Annie—The Four Shows
Being in Annie has been one of the best experiences of my life. My favorite part of the whole thing, the part that I would love to live through again and again, day after day, is the performance. No matter how many times we perform the show, I swear, I will never get tired of it.
Thursday: opening night. That day, the whole school was filled with Annie spirit. Everyone who was on the Annie cast or crew wore their Annie t-shirts. It was a gray t-shirt with the Annie design on the front and our school name on the sleeve. I have never had a group t-shirt before, so the Annie shirt was special to me. I proudly wore it and high-fived people around the hallways. It was fun being part of something that was bigger than myself, especially when I was an important part of that “something” (I was one of the three Assistant Director).We had been working hard, rehearsing for hours and hours after school for three and a half months. And that Thursday, our hard work would finally pay off!
That afternoon, I rode the bus home. I had not riden the bus home for such a long time due to Annie rehearsals right after school. It was strange, doing something normal again. The three-hour wait at home was agony. Finally, at 6:00 PM, I went back to the school to prepare for our first show that was going to start in an hour.
There was a long hallway blocked off for just the cast and crew. There were five sings posted saying “CAST AND CREW ONLY BEYOND THIS POINT”, and a kid stationed there to keep the parents out. You’d think that with the five signs, people would get the point, but apparently every parent thought he/she was special. At the far end of that hallway, hidden from the audience, the cast put on their costumes and make-up. That was basically all we did for the first forty-five minutes. Since I wasn’t in the cast, I just stood by and watched. How I wish I had brought a camera! During that forty-five minutes, a transformation occurred. Costumes, wigs, and make-up, and some baby powder turned everybody in the cast from modern-day teenagers into orphans, servants, and adults living in the 1930’s. Even the boys had to put on make-up!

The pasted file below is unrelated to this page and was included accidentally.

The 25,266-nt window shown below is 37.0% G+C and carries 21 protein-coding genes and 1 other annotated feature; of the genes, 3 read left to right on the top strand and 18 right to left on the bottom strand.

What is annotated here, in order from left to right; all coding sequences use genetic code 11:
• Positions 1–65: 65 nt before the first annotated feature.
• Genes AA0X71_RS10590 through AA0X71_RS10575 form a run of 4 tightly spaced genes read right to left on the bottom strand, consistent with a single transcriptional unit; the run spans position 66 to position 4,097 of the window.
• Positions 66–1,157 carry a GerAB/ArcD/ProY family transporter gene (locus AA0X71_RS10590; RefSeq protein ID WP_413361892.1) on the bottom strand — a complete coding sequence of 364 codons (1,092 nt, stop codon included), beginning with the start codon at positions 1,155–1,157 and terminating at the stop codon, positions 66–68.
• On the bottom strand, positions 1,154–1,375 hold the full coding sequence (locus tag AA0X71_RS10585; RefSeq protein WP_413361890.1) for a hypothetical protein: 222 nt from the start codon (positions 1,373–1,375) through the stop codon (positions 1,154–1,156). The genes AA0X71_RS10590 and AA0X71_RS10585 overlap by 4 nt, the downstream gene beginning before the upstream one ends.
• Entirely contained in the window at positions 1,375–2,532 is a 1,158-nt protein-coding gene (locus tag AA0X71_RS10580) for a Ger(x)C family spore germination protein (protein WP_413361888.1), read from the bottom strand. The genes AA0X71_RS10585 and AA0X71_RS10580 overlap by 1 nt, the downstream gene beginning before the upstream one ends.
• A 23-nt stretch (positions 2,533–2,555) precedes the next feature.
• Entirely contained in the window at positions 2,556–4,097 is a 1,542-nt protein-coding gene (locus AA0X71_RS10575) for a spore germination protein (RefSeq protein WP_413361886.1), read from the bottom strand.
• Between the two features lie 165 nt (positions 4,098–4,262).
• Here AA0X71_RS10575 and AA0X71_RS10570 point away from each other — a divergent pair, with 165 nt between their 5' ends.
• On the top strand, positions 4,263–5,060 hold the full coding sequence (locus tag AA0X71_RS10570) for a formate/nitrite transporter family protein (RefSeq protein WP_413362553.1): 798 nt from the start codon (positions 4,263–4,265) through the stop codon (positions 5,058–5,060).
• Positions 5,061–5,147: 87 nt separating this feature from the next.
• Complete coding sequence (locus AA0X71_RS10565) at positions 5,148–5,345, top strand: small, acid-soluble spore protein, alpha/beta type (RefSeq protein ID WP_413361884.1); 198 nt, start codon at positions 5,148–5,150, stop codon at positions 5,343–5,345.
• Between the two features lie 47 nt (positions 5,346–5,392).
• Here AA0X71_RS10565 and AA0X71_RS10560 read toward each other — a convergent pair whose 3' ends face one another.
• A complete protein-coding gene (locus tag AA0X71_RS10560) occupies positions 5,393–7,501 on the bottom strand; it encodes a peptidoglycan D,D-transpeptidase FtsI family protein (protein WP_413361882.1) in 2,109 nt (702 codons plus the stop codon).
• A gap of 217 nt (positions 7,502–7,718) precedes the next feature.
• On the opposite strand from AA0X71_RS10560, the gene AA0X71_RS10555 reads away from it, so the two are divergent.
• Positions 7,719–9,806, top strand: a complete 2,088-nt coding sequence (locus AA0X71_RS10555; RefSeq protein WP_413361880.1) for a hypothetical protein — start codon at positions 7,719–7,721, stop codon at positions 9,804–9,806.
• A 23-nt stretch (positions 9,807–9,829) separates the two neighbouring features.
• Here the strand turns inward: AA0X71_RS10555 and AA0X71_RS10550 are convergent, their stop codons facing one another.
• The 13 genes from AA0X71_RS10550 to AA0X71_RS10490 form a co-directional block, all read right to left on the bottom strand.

When everybody was done, we had a meeting in Mr. T’s room. The directors reminded us to be loud and energetic, to project our voices. Mrs. C gave a a really emotional speech about how she is so proud of us, and how special we are to her. She said that every other member of her family had some sort of trophy or certificate on display in their house, something they were proud of. She was the only one who didn't have anything—because what she was proud of was us, the Annie cast and crew. Her family was out there that night, and she was really excited to show them how amazing we would be. After we all gave her a big round of applause, Mrs. W brought us back down to earth with her speech: turn off all cell phones, no food in the backstage area, be loud and articulate, ect. That was all. And then….it was time.
We were a few minutes late. By the time J---, G---, and I (the three Assistant Directors) ran up to the stage, the lights were already down. We gave a quick announcement welcoming everybody and reminding them to turn off their phones and routine things like that. I tried to sound welcoming by smiling and looking directly at the audience, instead of just reading monotonously from the sheet like J--- did. I felt not the least bit nervous, up there in front of almost three hundred people. The audience clapped, the introductory music started, and we all went to our assigned places. I was prompting (just in case the actors forget their lines), so I had the best seat: right in front of the people in the first row, at the very edge of the stage. And I didn’t even have to buy a ticket!